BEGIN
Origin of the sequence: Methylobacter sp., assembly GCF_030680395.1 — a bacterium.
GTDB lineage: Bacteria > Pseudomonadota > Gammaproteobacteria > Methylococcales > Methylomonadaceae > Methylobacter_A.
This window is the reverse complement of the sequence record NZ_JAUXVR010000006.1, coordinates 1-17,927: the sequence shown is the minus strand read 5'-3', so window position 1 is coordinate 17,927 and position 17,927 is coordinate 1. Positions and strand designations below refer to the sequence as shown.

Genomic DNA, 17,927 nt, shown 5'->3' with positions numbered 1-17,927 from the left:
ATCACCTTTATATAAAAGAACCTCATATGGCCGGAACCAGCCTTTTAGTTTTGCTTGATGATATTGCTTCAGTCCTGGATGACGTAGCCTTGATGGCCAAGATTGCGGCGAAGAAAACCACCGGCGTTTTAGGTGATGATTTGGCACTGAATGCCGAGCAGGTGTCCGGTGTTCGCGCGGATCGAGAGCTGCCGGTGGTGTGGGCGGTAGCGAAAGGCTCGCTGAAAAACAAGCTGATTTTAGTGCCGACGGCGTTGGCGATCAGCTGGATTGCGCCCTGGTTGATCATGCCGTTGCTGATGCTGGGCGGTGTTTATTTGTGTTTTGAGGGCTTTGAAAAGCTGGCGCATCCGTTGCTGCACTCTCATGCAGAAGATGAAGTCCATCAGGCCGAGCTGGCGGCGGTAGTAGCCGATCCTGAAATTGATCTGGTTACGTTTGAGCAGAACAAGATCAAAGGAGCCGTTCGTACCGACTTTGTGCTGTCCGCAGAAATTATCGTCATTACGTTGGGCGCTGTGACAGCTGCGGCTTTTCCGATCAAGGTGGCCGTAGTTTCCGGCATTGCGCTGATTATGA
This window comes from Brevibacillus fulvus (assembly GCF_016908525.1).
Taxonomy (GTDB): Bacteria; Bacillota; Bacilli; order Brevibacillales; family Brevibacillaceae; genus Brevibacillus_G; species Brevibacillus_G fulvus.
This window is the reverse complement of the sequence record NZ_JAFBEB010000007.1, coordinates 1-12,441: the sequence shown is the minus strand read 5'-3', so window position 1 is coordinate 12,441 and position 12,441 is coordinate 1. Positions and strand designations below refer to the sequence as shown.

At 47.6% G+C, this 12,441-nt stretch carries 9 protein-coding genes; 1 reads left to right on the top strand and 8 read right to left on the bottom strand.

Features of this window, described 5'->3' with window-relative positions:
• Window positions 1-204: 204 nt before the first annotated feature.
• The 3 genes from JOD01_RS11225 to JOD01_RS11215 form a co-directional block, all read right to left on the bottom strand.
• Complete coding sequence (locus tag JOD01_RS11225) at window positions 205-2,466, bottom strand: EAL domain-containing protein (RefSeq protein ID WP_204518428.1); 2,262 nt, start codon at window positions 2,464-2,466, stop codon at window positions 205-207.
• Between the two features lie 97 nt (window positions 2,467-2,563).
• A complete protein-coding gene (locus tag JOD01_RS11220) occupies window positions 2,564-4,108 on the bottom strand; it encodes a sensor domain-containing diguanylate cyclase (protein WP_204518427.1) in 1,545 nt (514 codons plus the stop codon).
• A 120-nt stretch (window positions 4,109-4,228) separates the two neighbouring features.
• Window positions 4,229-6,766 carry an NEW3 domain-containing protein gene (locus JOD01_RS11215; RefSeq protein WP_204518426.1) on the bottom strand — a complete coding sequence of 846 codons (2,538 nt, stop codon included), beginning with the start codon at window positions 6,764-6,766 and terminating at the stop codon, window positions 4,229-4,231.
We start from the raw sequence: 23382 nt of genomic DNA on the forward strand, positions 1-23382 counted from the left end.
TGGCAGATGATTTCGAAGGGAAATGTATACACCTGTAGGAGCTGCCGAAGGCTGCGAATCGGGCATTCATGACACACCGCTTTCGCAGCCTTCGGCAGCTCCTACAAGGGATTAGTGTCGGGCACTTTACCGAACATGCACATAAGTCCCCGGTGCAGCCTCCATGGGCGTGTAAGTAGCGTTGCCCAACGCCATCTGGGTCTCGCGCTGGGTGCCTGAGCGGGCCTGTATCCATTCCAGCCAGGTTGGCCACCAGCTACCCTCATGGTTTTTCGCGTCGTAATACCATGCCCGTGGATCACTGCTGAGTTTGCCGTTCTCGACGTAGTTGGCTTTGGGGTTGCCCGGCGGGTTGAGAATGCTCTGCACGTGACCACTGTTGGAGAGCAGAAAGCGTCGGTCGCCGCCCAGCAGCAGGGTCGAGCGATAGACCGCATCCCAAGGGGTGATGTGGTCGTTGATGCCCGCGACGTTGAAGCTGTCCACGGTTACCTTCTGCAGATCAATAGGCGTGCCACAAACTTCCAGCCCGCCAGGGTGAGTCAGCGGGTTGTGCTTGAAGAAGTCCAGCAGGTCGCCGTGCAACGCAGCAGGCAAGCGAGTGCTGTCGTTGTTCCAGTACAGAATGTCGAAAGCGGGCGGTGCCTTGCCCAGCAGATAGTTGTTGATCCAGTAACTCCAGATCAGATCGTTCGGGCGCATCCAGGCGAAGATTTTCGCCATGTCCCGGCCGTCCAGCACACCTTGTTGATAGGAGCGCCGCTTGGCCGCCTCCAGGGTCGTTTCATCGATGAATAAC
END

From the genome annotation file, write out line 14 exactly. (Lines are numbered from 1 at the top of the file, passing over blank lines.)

• Between the two features lie 97 nt (window positions 2,467-2,563).